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69 percent of Americans would like to arrange their own funerals. Only 17 percent have done so. What would you like to happen to your body after you die? To make it happen, you need to plan — but first, consider the pros and cons of burial and cremation.

Everyone dies. Unless you are, like, an Egyptian Pharaoh or Lenin, or you're strongly considering donating your whole body to science after death, you realistically have two options: burial and cremation. Reflecting on your own funeral arrangements and then going on to make them is a good idea that increases the chances that your preferences will be honored as well as making things easier for those who are left behind — so consider actively working on them, regardless of your age and health. 

Should you find yourself making funeral arrangements after the death of a loved one who didn't make their own preferences clear, you'll be dealing with the same questions as well. 

What should you consider when deciding on a burial vs cremation? 

Burial vs Cremation Consideration 1: Cost

Cremation is now the preferred choice in numerous countries, including the US, UK, Sweden, Belgium, Hong Kong, New Zealand, South Korea, and the Netherlands — not just countries where cremation is traditionally culturally common. [1] While there are plenty of reasons to opt for cremation, including flexibility in choosing where to scatter the ashes [2], cost is a significant factor as well. The median cost of a US funeral with a viewing and burial was, according to the National Funeral Directors' Association (NFDA), $7,360 in 2017. A cremation with a viewing can, meanwhile, be expected to set you back $6,260. [3] The services that add up to these figures included such items as embalming, a casket, and a memorial provided by the funeral home that aren't strictly necessary, but the real kicker? The burial costs didn't include the actual cemetery plot or gravestone — which you better believe add up, to the tune of several thousands of dollars. Each. The cremation costs also didn't include the actual cremation, but that's a lot cheaper.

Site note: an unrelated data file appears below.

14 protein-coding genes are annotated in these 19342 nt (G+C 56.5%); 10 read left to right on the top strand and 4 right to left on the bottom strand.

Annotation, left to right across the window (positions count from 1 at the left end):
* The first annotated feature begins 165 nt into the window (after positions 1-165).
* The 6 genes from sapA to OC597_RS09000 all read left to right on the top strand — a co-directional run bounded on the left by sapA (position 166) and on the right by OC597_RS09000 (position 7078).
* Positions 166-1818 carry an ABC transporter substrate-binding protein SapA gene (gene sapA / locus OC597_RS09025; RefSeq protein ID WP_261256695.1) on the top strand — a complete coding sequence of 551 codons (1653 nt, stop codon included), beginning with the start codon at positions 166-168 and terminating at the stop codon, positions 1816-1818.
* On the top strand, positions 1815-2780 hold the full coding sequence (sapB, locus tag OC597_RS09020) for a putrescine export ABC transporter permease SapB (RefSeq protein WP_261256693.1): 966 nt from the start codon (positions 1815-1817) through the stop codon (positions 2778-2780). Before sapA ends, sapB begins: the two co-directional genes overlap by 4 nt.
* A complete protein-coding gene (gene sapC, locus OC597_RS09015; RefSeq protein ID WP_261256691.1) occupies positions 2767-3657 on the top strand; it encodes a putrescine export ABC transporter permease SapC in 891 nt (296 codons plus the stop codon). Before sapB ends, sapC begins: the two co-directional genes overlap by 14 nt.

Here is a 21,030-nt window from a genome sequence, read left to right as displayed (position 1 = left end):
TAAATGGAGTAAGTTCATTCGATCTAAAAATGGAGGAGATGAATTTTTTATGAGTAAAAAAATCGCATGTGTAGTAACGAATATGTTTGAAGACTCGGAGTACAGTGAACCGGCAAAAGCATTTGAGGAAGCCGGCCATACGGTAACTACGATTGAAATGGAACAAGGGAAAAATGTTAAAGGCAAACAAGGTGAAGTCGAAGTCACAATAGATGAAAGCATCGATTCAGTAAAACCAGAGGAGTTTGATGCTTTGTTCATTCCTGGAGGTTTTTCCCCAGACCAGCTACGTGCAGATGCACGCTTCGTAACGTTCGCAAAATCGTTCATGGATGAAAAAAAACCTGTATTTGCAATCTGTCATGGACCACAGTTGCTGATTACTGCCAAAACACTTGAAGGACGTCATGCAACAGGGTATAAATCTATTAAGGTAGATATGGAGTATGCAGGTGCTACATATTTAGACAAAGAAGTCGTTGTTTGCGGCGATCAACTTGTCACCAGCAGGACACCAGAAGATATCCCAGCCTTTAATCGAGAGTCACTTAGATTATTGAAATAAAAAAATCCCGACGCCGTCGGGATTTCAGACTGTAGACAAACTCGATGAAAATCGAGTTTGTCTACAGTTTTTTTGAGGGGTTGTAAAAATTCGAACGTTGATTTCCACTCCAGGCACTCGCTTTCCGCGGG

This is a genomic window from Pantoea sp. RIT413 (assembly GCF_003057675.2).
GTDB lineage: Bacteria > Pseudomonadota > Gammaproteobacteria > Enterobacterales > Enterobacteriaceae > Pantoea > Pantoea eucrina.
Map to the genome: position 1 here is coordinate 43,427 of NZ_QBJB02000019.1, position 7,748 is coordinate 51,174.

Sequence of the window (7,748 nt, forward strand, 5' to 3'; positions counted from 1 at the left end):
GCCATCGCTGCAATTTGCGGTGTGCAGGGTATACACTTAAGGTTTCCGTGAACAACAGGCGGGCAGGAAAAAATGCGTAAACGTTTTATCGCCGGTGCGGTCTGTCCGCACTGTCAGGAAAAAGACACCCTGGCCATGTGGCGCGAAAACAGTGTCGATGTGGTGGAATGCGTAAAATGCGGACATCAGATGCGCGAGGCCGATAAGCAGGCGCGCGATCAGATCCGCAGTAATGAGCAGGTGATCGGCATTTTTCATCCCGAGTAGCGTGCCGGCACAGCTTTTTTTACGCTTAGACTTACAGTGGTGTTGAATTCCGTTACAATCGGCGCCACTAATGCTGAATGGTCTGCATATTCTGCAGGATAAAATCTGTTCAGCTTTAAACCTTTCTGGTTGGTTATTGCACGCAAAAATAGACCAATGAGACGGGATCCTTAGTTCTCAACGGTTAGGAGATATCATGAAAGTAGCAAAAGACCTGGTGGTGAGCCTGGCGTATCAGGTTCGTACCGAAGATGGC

When it comes to dying, cremation is nearly always going to be the cheaper option, as the more traditional versions of both described by the NFDA shows. There are, however, ways to make both burial and cremation a lot cheaper than they are going to be if you include things like funeral services provided by funeral homes, embalming, and expensive caskets.
  • You could, for instance, choose a natural burial (more about that in a bit) where the body is either placed in a biodegradable casket or a shroud, no vault is used, and the body is not embalmed.
  • You could choose a so-called direct cremation — a "no bells and whistles" option that doesn't include viewing, a memorial service, embalming, and in many cases even a casket. While you can arrange this directly with a crematorium in some cases, the funeral home will take care of all the paperwork if you use one. This option should set you back between $700 and $1200 in the US. [4]
  • You could arrange — or have loved ones arrange, if you're the one who passed away — a memorial service on your own, for instance, even somewhere outdoors where you don't have to pay anything for it.

Burial vs Cremation Consideration 2: Environmental Impact

Are you green-minded? There's no getting around the fact that human beings continue to leave a carbon footprint even after they're dead, but you can seek to minimize it.